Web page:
The United States must develop a national energy policy that diversifies and improves our country's energy supply in economically and environmentally friendly ways. As detailed in the 2011 year-end report of the President's Jobs Council:
"We need to take advantage of all our natural resources to spur economic growth, create jobs and reduce the country's dependence on foreign oil. First, we should allow more access to oil, natural gas and coal opportunities on federal lands. Where sources of shale natural gas have been uncovered, federal, state and local authorities should encourage its safe and responsible extraction. More than 9.2 million American jobs are supported by the oil and gas industry; and on average, nearly $90 million a day is provided to the U.S. Treasury from this industry. Increased energy supply means lower costs for businesses, lower prices for consumers, and more jobs for workers. A recent report released by the Institute for Energy Research reveals the extent of America's natural riches. North America has 1.79 trillion barrels of recoverable oil -- almost twice as much as the combined reserves of OPEC nations. We also have 4.244 quadrillion cubic feet of natural gas -- enough to provide the U.S. with electricity for 575 years at current rates. We need to increase drilling and production. Federal lands and waters hold enough oil to fuel 65 million cars for 60 years, and enough natural gas to heat 60 million homes for 160 years."
*DEVELOP WHAT WE ALREADY HAVE
We should utilize the vast resources in our country and encourage shovel-ready energy projects, such as the Keystone Pipeline, to drive economic growth. Areas including Pennsylvania, the Gulf of Mexico, the Western States, and Alaska contain oil and natural gas deposits that will promote our economic recovery, create jobs, and lessen our dependence on overseas foreign oil. Current regulatory barriers only permit production on less than 6% of federal lands onshore and 2.2% offshore. Permitting must be adjusted to allow faster access to these areas without compromising environmental safeguards. A Wood Mackenzie study analyzing the energy supply and government revenue implications of enacting policies in the U.S. that encourage development of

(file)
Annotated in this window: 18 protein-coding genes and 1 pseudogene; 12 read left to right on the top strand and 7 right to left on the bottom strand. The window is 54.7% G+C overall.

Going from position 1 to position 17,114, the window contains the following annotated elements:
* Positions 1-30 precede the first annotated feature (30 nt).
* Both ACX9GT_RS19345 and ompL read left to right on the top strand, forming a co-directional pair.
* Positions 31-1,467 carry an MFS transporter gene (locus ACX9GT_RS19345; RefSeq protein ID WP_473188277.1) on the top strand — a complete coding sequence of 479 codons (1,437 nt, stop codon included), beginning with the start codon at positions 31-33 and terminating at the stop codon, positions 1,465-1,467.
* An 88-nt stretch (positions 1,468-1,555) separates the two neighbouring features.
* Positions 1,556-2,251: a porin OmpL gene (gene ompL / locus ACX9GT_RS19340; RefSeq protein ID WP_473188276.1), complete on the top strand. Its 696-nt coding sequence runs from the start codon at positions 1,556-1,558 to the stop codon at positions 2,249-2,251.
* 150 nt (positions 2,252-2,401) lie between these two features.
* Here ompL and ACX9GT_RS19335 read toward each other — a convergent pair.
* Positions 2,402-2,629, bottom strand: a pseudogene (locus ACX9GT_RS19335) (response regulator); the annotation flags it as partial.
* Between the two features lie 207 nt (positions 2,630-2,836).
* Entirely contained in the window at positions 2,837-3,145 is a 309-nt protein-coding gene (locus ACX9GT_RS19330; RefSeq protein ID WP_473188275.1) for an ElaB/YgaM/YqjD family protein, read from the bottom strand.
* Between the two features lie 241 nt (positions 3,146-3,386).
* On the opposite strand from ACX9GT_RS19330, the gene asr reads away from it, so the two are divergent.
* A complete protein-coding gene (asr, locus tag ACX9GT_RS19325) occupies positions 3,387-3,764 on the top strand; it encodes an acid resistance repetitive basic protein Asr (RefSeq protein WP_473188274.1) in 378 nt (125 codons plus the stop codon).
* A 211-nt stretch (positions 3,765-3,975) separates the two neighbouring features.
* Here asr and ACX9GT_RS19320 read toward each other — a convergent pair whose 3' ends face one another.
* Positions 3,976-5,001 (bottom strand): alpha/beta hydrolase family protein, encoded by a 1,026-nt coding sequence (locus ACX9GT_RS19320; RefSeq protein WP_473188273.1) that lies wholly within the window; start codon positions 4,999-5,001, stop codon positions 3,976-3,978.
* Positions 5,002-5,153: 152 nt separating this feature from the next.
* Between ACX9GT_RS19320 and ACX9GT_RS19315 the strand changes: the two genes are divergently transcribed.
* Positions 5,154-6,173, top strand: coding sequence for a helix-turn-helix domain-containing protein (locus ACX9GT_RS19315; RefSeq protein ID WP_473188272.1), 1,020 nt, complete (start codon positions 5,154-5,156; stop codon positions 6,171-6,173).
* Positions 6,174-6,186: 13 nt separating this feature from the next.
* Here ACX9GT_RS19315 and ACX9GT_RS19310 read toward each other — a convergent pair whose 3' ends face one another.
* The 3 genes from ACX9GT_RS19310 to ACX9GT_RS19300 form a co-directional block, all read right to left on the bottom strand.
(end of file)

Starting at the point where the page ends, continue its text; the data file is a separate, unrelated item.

North American resources found the following:
Total potential jobs impact: Approximately 1 million jobs by 2018 and more than 1.4 million jobs by 2030.
Total cumulative potential government revenue: Additional $36 billion by 2015 and nearly $803 billion by 2030.
Total Potential Production impact: By 2015, an additional 1.27 million barrels of oil equivalent per day (BOE/D) could be produced, rising to 10.4 million BOE/D by 2030. Over the period 2012 to 2030, it is estimated an additional cumulative 35.4 billion BOE/D of reserves could be produced through development policies. As a reference, we currently import 4,885,000 barrels per day of crude oil from OPEC countries.
*EXPLORE ALTERNATIVE OPTIONS
Examine promising renewable energy technologies. This is especially important for Connecticut, which has private sector initiatives underway in wind, solar, and geothermal energy, as well as the development of synthetic fuels. Connecticut is already recognized as the fuel-cell capital of the world. We should focus on policies that will allow businesses to grow.
Nuclear power currently makes up 20% of U.S. energy production. We should build more modern nuclear power plants. The federal government should clear the way for the construction of more nuclear plants with predictable, effective regulation that ensures safety and security. The current structure is both extremely unwieldy and obstructive. For example, the Nuclear Regulatory Commission (NRC) is outfitted to review only one kind of reactor design, a restraint that increases prices, reduces competition, and suppresses innovation. Modification in this area will allow for smoother permitting and expanded use of nuclear power.
I am encouraged by the recent NRC decision to approve construction of the first nuclear power plant in the United States in 35 years. Manufacturers use one-third of the energy consumed in the United States, so building new, reliable sources of energy is essential to our competitiveness. Building new nuclear power plants also means the creation of quality jobs for Americans at a time we need them the most. The new plant alone will create 5,000 new jobs; have a tremendous, positive impact for the many jobs in the nuclear energy supply chain; and be a long-term, emission-free energy source.